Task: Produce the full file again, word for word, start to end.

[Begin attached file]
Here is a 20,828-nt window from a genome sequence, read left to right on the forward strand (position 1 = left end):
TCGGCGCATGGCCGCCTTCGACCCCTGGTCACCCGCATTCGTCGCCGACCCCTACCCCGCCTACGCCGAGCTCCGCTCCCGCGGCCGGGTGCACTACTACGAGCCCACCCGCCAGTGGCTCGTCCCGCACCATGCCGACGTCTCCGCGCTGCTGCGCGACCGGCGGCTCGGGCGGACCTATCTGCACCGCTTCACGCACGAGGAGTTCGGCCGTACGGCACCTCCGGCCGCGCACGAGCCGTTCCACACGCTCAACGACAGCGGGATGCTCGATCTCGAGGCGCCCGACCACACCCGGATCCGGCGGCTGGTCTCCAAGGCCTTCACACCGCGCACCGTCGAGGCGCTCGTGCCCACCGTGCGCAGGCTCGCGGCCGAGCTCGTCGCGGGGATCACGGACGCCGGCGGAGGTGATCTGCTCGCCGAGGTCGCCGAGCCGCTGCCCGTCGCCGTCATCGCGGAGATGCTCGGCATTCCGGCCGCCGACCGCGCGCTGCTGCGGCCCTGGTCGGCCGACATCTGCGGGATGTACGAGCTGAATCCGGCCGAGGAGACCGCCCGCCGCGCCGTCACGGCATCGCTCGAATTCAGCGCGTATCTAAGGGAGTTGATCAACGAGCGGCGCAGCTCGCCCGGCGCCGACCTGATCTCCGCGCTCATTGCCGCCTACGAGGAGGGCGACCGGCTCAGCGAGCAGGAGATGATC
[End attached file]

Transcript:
Here is a 20,828-nt window from a genome sequence, read left to right on the forward strand (position 1 = left end):
TCGGCGCATGGCCGCCTTCGACCCCTGGTCACCCGCATTCGTCGCCGACCCCTACCCCGCCTACGCCGAGCTCCGCTCCCGCGGCCGGGTGCACTACTACGAGCCCACCCGCCAGTGGCTCGTCCCGCACCATGCCGACGTCTCCGCGCTGCTGCGCGACCGGCGGCTCGGGCGGACCTATCTGCACCGCTTCACGCACGAGGAGTTCGGCCGTACGGCACCTCCGGCCGCGCACGAGCCGTTCCACACGCTCAACGACAGCGGGATGCTCGATCTCGAGGCGCCCGACCACACCCGGATCCGGCGGCTGGTCTCCAAGGCCTTCACACCGCGCACCGTCGAGGCGCTCGTGCCCACCGTGCGCAGGCTCGCGGCCGAGCTCGTCGCGGGGATCACGGACGCCGGCGGAGGTGATCTGCTCGCCGAGGTCGCCGAGCCGCTGCCCGTCGCCGTCATCGCGGAGATGCTCGGCATTCCGGCCGCCGACCGCGCGCTGCTGCGGCCCTGGTCGGCCGACATCTGCGGGATGTACGAGCTGAATCCGGCCGAGGAGACCGCCCGCCGCGCCGTCACGGCATCGCTCGAATTCAGCGCGTATCTAAGGGAGTTGATCAACGAGCGGCGCAGCTCGCCCGGCGCCGACCTGATCTCCGCGCTCATTGCCGCCTACGAGGAGGGCGACCGGCTCAGCGAGCAGGAGATGATC